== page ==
In addition to BrightEdge, you have an incredible eponymous line of beautiful cashmere shawls. What was the inspiration behind this? It all started pretty ad-hoc really – I would buy a Pashmina shawl for my personal collection, someone would see it and fall in love instantly with the one of a kind quality and insist that I buy them one too. That person told her friend/sister/mother/colleague who would ask for one too and eventually someone said: “Hey why don’t you design a collection of them and give this a serious go?” So I did! The biggest challenge of course, is re-educating the market on what a real Pashmina is versus everything else out there (spoiler alert: it’s a hand woven shawl made from the wool of a specific goat indigenous to the Himalayan mountains.) There are a lot of alternatives out there, which call themselves Pashmina, but the word – and the shawl – really originated in Srinagar so I’m trying to reignite a value and appreciation for the real thing. image

** Wow! So then how do you balance managing a corporate job with your own venture?** There really is no good answer for this—the reality is that it’s really tough and is a daily challenge. I think the main thing that keeps me going is meeting new people and clients who love the things which I do. It makes it worth it when I see the look on someone’s face when they run their fingers across the insane softness of their new shawl and hear the excitement in their voice when they tell anyone who’ll listen about their incredibly unique new wardrobe staple. Don’t get me wrong – I love a Topshop or Zara haul as much as the next girl! But knowing that I own something which someone spent 8 – 10 months creating with their hands and that absolutely no one, but me, on this earth owns. That’s a passion I keep looking to find in others and those are the people I want to share my pashminas with. So I keep working and searching for them!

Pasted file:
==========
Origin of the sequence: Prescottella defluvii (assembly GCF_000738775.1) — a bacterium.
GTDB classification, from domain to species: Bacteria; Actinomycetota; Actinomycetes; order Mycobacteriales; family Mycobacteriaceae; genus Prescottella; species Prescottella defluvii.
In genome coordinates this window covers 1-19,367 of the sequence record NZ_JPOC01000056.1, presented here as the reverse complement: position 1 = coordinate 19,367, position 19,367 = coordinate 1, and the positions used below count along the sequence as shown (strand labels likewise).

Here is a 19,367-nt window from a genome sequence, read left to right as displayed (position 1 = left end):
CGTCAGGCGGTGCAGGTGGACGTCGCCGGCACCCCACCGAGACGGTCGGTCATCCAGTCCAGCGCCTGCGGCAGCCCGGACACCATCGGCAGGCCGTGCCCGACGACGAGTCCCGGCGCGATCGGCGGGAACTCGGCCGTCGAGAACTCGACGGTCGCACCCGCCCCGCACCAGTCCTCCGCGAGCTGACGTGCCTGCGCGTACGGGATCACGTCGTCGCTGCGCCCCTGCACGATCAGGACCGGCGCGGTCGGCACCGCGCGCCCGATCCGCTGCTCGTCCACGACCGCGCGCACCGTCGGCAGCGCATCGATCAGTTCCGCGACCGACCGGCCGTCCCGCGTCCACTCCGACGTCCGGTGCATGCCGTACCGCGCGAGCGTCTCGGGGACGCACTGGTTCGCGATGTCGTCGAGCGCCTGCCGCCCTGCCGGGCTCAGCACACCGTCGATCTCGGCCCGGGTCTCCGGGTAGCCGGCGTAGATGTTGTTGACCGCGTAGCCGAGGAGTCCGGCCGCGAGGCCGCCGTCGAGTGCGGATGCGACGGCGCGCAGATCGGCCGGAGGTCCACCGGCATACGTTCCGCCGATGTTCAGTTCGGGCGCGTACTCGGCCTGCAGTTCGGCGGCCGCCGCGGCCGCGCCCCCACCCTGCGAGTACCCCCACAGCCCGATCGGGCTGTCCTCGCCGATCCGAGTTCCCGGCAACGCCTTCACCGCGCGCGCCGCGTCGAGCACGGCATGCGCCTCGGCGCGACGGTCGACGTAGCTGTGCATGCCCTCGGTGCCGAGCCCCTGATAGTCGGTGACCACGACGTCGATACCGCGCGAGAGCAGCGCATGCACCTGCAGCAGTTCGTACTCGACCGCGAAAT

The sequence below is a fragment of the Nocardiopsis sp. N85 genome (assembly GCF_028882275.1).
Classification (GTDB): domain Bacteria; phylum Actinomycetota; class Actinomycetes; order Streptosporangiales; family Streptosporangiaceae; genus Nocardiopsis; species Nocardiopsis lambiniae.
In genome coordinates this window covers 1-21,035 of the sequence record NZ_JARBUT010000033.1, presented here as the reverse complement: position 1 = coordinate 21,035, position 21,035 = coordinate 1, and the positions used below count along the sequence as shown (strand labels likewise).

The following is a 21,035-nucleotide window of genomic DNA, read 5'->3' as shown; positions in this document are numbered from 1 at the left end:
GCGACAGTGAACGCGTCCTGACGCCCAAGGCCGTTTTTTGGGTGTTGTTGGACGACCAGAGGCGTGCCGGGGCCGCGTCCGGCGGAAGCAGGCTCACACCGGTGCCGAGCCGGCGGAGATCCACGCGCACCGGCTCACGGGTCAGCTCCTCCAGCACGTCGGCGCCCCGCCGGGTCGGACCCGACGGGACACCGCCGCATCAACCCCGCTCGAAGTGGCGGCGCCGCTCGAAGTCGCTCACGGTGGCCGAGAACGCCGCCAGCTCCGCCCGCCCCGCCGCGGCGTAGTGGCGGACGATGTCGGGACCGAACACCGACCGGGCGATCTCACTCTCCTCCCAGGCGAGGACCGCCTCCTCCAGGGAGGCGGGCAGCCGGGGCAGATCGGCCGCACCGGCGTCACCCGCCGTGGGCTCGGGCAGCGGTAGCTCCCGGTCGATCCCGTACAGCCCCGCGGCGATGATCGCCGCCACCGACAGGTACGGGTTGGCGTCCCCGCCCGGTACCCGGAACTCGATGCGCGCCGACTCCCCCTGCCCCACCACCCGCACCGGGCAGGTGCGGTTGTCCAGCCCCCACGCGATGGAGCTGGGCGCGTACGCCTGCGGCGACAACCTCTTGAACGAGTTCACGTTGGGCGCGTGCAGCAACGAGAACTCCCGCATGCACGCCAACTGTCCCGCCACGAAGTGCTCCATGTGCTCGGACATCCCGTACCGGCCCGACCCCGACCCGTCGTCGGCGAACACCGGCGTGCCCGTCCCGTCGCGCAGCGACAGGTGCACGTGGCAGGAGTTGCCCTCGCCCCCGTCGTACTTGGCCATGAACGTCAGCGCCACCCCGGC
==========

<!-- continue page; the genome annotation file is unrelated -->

**Any advice for women interested in turning a hobby into something more? ** Just give it a go. You have nothing to lose and everything to gain.

Finally: How do you carry on beautifully?  I read a great line somewhere: “We weren’t born to pay bills and then die.” It’s a bit melodramatic, but it resonated with how I felt and so now I try to remind myself that there’s more to life than being conventionally responsible. Sometimes the responsible thing to do is the thing that just makes you happy. image